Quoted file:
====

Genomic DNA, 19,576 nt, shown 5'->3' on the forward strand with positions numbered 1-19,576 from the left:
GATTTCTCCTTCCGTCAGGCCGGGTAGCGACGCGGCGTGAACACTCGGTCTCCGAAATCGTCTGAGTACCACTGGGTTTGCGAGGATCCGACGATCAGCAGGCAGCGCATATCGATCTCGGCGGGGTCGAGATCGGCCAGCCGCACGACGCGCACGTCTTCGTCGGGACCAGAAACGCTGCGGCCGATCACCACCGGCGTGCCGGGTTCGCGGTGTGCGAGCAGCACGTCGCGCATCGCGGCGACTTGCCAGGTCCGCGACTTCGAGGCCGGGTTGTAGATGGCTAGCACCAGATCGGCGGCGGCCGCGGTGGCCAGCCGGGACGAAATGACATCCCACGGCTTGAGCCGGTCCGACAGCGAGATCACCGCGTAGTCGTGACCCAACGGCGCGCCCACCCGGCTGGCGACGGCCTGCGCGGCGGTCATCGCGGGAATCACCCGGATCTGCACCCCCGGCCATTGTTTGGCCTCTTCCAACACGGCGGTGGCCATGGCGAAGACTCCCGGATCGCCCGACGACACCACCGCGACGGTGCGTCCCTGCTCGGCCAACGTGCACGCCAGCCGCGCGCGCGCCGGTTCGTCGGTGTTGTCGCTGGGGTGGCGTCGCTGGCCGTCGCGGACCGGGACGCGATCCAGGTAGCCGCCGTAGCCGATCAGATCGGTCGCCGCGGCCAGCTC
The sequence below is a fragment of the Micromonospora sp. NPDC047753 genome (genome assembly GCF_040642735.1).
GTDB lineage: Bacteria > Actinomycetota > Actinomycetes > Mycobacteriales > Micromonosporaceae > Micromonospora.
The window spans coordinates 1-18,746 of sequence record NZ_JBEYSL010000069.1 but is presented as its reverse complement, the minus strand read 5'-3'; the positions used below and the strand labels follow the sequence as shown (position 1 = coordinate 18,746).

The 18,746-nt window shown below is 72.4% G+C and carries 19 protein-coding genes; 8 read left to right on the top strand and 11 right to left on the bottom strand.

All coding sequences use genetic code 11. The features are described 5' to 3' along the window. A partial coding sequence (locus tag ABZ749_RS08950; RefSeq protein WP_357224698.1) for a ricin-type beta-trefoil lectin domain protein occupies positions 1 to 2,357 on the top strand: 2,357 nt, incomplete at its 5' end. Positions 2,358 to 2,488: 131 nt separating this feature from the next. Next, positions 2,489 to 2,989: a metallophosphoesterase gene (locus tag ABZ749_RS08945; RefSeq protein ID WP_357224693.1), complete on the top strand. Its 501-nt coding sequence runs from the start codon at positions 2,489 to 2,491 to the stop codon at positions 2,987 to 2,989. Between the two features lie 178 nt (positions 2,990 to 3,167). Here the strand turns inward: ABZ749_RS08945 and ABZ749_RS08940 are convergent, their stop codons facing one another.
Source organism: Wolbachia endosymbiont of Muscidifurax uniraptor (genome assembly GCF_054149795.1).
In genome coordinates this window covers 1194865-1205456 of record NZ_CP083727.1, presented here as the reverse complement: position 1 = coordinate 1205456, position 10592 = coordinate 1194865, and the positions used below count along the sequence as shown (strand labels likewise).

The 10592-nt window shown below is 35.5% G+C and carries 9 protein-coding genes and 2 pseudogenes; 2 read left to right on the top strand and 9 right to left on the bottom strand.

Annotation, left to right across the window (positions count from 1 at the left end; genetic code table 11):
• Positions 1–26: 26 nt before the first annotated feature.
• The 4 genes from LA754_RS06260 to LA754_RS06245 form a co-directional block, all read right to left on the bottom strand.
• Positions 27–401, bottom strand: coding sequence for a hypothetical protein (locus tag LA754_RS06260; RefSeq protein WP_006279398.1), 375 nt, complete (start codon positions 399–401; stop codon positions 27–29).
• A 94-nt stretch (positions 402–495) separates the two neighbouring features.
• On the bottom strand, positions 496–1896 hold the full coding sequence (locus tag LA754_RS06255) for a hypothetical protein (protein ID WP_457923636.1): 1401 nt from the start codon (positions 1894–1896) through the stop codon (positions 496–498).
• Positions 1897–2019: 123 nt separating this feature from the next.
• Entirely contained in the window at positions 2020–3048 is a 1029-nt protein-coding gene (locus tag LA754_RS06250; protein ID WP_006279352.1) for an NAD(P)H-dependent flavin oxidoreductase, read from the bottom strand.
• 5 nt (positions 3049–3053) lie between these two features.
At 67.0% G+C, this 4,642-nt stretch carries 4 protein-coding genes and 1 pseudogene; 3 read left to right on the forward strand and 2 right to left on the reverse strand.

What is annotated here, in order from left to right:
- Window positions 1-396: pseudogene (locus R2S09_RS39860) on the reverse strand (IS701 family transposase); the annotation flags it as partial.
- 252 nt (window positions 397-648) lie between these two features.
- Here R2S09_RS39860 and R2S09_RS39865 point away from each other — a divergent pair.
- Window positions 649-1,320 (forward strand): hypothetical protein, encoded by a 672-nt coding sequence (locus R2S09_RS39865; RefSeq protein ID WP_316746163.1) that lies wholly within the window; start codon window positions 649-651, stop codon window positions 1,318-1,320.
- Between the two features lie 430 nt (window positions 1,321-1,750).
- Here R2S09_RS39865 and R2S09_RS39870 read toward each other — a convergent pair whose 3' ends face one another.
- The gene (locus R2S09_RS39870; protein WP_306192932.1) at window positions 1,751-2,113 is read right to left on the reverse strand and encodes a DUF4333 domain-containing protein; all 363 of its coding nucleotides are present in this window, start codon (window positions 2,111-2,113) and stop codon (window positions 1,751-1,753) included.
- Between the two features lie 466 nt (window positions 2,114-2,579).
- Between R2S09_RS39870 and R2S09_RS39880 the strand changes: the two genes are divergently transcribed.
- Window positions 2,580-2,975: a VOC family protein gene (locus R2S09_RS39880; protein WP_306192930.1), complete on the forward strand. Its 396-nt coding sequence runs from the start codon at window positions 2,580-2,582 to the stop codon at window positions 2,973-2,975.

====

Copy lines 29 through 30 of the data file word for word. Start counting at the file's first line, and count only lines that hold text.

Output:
- Between the two features lie 466 nt (window positions 2,114-2,579).
- Between R2S09_RS39870 and R2S09_RS39880 the strand changes: the two genes are divergently transcribed.